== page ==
Sir Isaac Newton’s revolutionary work Philosophiæ Naturalis Principia Mathematica, which was first published on July 5, 1687, presented the world with three volumes that would quickly form the basis of modern physics with its laws of motion, universal gravitation, and planetary motion.
While obviously written for a contemporary 18th century scholarly audience – in classical Latin, at that – the Principia holds a great deal of scientific wisdom that holds as true today as it did in Newton’s day.
What many people don’t know about Newton is that his true passion lay not in the area of natural philosophy that we would call physics, but rather in the Hermetic art of alchemy. Indeed, given that Newton himself thought that Pythagoras had already worked out the mechanics of gravity, it seems that he saw his true destiny in the realization of the alchemical goal of transmutation.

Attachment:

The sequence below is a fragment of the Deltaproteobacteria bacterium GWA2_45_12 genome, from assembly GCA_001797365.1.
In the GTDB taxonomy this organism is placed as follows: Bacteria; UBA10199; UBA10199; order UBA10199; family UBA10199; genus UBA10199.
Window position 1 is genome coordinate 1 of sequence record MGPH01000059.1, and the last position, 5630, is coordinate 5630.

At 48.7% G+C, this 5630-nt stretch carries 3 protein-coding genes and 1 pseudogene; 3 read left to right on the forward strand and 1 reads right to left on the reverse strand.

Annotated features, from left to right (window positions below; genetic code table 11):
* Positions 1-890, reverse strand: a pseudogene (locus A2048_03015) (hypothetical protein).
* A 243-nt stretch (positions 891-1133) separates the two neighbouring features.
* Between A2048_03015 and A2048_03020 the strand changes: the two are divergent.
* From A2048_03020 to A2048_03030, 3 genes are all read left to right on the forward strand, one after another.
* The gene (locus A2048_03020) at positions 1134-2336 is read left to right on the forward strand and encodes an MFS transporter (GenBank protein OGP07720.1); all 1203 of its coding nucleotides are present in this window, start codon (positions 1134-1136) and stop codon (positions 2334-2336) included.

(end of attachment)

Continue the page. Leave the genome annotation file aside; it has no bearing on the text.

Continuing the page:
Newton’s contribution to modern scientific thought lies mainly in his commitment to the discovery of the fundamental truths of existence. He carried forward a long tradition of atomism, the belief that a fundamental source gives birth to all matter and energy, and his commitment to a reverential view of the Universe speaks to his deep insight.